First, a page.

Discriminative listening might become difficult when the sounds of a language change, which may be why so many people who understand a language and syntax may still find it difficult to follow a native speaker.
This phenomenon by which a language sounds so different depending on what user it comes from is called Prosody.
An example of discriminative listening is when someone tries to listen to various soundtracks and tries to figure out which one they have heard before and which they have not.
Biased listening is when someone hears only what they want to hear, and usually it involves a high degree of misinterpretation of the message that is being conveyed.
Biased listening may also be deep-rooted in stereotypes and other biases, such as self-serving bias or attribution bias.
An example of biased listening might be when someone listens to a person they don’t like, explain a failure they experienced but the listener writes them off as being incompetent despite what they are saying, because they have already made up their mind about the person’s skills.
In evaluative listening, judgments might be made about what the other person is saying, and this is usually done in an active manner where the person expressly seeks to assess the truth of what is being said.
In this type of listening one might also judge what is being said against their values, and they may also assess them as good or bad, worthy or unworthy.
Typically, evaluative listening may be found in circumstances when the Jury listens to the cases lawyers are making.
Evaluative listening may also be called judgmental or interpretive listening.
In appreciative listening, the listener is looking for certain information or features of the message that they will appreciate, for example something that helps them meet their needs and goals.
Appreciative listening may also be engaged when someone is listening to good music, poetry or maybe even the stirring words of a great leader.
Rapport listening, as the name suggests, involves the type of listening that helps people build a rapport with others, and this type of listening is involved in encouraging the other person to trust and like the listener.
An example of this might be a salesman, who makes an effort to listen carefully to what you are saying as a way to promote trust and potentially make a sale.
Rapport listening is also an important component of negotiation.
Selective listening is considered to be a more negative type as it implies that the listener is somehow biased to what they are hearing, or they are only listening to the part they like or are not totally biased against.
The Bias in selective listening can be based on preconceived ideas or emotionally difficult communications that interfere with the process of listening or comprehending what is being said.
This type of listening is a type of failing communication and an example of this might be when someone who is angry with you refuses to listen to any reasons you might give them or any pleas you might make because of their emotional reaction.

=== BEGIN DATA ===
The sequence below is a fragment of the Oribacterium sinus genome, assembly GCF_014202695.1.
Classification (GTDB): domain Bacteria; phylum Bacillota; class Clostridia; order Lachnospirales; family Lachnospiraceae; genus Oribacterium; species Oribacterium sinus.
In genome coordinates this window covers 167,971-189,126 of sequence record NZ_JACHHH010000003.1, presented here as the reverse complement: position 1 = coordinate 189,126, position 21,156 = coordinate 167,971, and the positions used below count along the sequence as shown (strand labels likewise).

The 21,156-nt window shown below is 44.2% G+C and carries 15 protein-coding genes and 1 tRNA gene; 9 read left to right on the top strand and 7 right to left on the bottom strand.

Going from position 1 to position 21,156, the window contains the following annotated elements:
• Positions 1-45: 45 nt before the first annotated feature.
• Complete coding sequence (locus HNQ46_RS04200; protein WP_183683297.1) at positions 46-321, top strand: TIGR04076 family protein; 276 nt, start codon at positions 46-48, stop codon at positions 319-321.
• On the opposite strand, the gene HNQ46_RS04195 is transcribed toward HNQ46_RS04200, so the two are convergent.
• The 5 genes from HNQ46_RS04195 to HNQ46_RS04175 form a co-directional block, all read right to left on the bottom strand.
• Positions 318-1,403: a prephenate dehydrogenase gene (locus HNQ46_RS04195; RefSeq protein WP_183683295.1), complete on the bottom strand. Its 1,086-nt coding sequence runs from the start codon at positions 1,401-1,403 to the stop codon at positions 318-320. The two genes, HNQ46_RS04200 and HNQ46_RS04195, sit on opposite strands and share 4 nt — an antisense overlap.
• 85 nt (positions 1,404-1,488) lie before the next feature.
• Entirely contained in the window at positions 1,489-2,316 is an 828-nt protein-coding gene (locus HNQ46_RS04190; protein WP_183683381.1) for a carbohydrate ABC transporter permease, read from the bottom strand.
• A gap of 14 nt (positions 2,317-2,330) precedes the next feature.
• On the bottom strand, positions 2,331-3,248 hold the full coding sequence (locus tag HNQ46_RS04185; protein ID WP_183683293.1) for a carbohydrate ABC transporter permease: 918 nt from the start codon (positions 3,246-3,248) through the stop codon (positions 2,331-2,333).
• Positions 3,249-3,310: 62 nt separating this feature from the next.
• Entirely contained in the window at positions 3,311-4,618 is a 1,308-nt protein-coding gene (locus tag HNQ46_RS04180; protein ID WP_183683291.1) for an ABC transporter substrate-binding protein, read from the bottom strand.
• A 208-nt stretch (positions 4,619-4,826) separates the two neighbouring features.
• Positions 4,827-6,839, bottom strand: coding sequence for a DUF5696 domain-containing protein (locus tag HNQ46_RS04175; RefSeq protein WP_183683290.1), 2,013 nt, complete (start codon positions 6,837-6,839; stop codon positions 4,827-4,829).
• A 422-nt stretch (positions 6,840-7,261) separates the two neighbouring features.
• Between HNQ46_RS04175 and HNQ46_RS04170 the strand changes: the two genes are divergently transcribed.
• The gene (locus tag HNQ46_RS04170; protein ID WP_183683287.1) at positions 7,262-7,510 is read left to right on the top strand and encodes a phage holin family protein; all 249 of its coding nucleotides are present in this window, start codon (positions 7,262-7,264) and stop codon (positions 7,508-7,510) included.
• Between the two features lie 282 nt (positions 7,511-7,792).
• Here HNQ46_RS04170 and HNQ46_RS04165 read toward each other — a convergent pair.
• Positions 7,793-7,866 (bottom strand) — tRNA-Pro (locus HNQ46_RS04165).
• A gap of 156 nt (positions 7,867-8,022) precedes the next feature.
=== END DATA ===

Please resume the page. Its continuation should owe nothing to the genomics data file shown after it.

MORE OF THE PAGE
The word ‘dialogue’ stems from the Greek words ‘dia’, meaning ‘through’ and ‘logos’ meaning ‘words’ which means that dialogic listening refers to learning through conversation and in this type of listening there is usually an engaged interchange of ideas and information.
In dialogic listening there is an action of actively seeking to learn more about another person and an example of this may include two people on a date.
Dialogic listening is sometimes known as ‘relational listening’.
Relationship listening is used to develop or sustain a relationship and the most obvious example of this is when lovers talk for hours and attend closely to what each other has to say when the same words from someone else would seem boring.
If you’re facing this, it may be a good idea to seek the help of a therapist or other mental health professional. You can find a therapist at BetterHelp who can help you learn how to cope and address it.
Dichotic listening is a type of listening that happens in experiments most often, but may happen to someone who is in a crowded space and is focusing on two different sources of sound that they need to be attending to.
Dichotic listening is when someone is paying attention to 2 sources of messages simultaneously, and the most clear example of this may be attention experiments that involve the researchers playing two different messages to see what the person focuses on more.
Analytical listening is a manner of listening to an audio composition, piece of music, or a sound collection in which the meaning of the sounds are interpreted as they are heard.
Analytical listening is an active process of listening rather than the more passive type of passive listening where the listener merely pays attention to the sounds stimuli that is being provided to them.
An example of analytical listening might be when music producers who scout for talent in random locations or in bars or other places where people might sing to get discovered, have to learn to listen analytically so that they may be able to identify the timbres and textures of a voice, which in turn helps them articulate their requirements to the voice talent, to elicit the best vocal performance.
In this brief guide, we looked at comprehensive listening and 13 other types of listening, as well as other related topics.
The types of listening serve us well when we are trying to figure out what skills we want to develop based on what we are doing or what we want to do.
Types of listening like comprehensive listening in particular can be very beneficial to people who need to pay special attention to what they are hearing and what they need to do with the heard material.
If you have any questions or comments about comprehensive listening or one of the other 13 types of listening, please feel free to reach out to us any time.
Frequently Asked Questions (FAQs)
What are the 4 types of listening styles?
The four types of Listening styles are: People – Oriented, Action – Oriented, Content – Oriented, and Time – Oriented.
What are the 7 types of listening?
Here are the 7 types of listening:
What is comprehensive listening?
Comprehensive listening is when the primary focus of the listener is on understanding the message or messages that are being communicated and for this type of understanding to come through in the process of listening, the listener first needs appropriate vocabulary and language skills.
Comprehensive listening is the type of listening that allows for the user to understand the subject as it is being communicated and not spend additional time after listening to figure out what was said and so on.
What are the 5 types of listening?
Here are the 5 types of listening: